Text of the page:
Purchasing handicrafts in Otavalo is possible any day of the week, but it’s best to visit on Saturday, when the town erupts with the Mercado Artesanal at the Plaza de Ponchos, where indigenous and mestizo people from Otavalo and surrounding communities sell their handicrafts. You will find a wide range of handbags, instruments, weavings, jewelry, clothes, wood carvings, paintings, hats, masks, scarves and even some products from neighboring Peru and Colombia. Come ready to barter.
While you browse you can also make cultural observation with these tips: you can tell a local woman’s marital status by looking at her head shawl, or fachalina. A knot tied on the shoulder means she is single, while a knot tied on the heart means she is married. Their yellow jewelry represents the sun and corn, while their red bracelets are worn to ward off evil spirits.
For something that feels a little more authentic try the town’s largest food market, Mercado 24 de Mayo (open all week), or the little organic market Feria IMBABIO, where women from the surrounding villages sell traditional dishes and organic produce that they harvested the same day on their farms (open on Saturday mornings only). There is also an animal market, the Mercado de Animales, northwest of town where local farmers buy and sell their livestock.
Along the route from Quito you can also stop in the town of Calderon, or at the San Pablo lake, both great for photos. Also consider a shopping detour to Cotacachi Village, a small town famous for its leather goods.
Ibarra is a good place to stay for those going to Otavalo’s market, especially if you want to avoid the crowds but still be a short bus ride from the market. It is 2.5 hours north of Quito on the Pan-American highway, and about 30 minutes by bus from Otavalo.
Besides being a nice place to snooze for a night, Ibarra is also a destination in itself. Ibarra has preserved much of its colonial architecture in the city center and its plazas are comely and picturesque. About three miles away is the beautiful lake Yahuarcocha, where you can take boat trips, go fishing or paragliding, and also nearby is the Valle del Chota, an area populated by African-Ecuadorian descendants. You may also want to consider the Tren de la Libertad, a two-hour train ride on bus-type contraption that has been converted to run on the former San Lorenzo railway line. The price is $7.50 for a return trip, but it’s necessary to make a reservation at the railway station at least one day in advance.
Avenue of the Volcanoes
One of the impressive natural features of Ecuador is the “Avenue of the Volcanoes”, which runs south of Quito between the two main Cordillera ranges of the Andes for 202 miles. It contains seven peaks more than 17,000-feet (5,180 meters) high. The term “Avenue of the Volcanoes” was first coined by the German explorer Alexander von Humboldt, who journeyed through Ecuador in 1802. The free-standing, massive, snow covered volcanoes provide a stark contrast to the tropical greenery of the rain forest regions. Two of the best known peaks are Chimborazo and Cotopaxi.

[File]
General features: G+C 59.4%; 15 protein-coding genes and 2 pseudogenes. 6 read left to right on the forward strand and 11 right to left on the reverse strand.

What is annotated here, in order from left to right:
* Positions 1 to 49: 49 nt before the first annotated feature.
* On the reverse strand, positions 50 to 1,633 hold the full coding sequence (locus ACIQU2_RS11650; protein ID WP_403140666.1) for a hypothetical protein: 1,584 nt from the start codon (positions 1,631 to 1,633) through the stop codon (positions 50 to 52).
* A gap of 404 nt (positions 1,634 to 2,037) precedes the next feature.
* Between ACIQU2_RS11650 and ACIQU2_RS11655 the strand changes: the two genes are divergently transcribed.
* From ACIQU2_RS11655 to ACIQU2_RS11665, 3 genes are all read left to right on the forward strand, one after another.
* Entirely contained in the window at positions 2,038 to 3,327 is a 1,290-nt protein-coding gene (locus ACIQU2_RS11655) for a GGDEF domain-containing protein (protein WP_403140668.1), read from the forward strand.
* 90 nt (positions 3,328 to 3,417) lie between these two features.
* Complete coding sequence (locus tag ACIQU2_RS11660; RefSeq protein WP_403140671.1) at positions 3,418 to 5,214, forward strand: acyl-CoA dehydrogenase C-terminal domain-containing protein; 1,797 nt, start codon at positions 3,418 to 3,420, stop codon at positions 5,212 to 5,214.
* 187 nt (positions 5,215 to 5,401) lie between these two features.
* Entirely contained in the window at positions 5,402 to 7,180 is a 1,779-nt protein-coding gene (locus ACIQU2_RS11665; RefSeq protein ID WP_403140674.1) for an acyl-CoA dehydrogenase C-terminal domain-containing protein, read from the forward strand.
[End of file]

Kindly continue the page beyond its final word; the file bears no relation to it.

Chimborazo stands at an impressive 20,565 feet (6,526 meters) and was at one time believed to be the world’s tallest mountain, until Mount Everest was discovered. When measuring from the earth’s core rather than sea level, Chimborazo is in fact the world’s tallest mountain, thanks to its location on the planet’s equatorial bulge. It is also Ecuador’s highest peak.
Cotopaxi, while not as high as Chimborazo, is climbed more often due to its claim as the world’s highest active volcano.
Aside from Chimborazo and Cotopaxi, more climbing can be done at Cayambe and Antisana, the third- and fourth-highest peaks in Ecuador. Antisana is often considered to be one of the most challenging climbs in the country, but also features one of the most scenic peaks. Two of the other volcanoes, Sangay and Tungurahua, are often cited as being among the 10 most-active in the world, with Sangay erupting virtually all the time.
Day trips and train rides through this stunning landscape can be easily be arranged.
The Devil’s Nose Train, Alausí
Alausí is a charming little town in the Andean highlands, known for its proximity to the Nariz del Diablo (The Devil’s Nose), a train that trundles down the steepest descent of any section of railroad track in the world. It includes two switchbacks and features impressive views of the surrounding Andean terrain.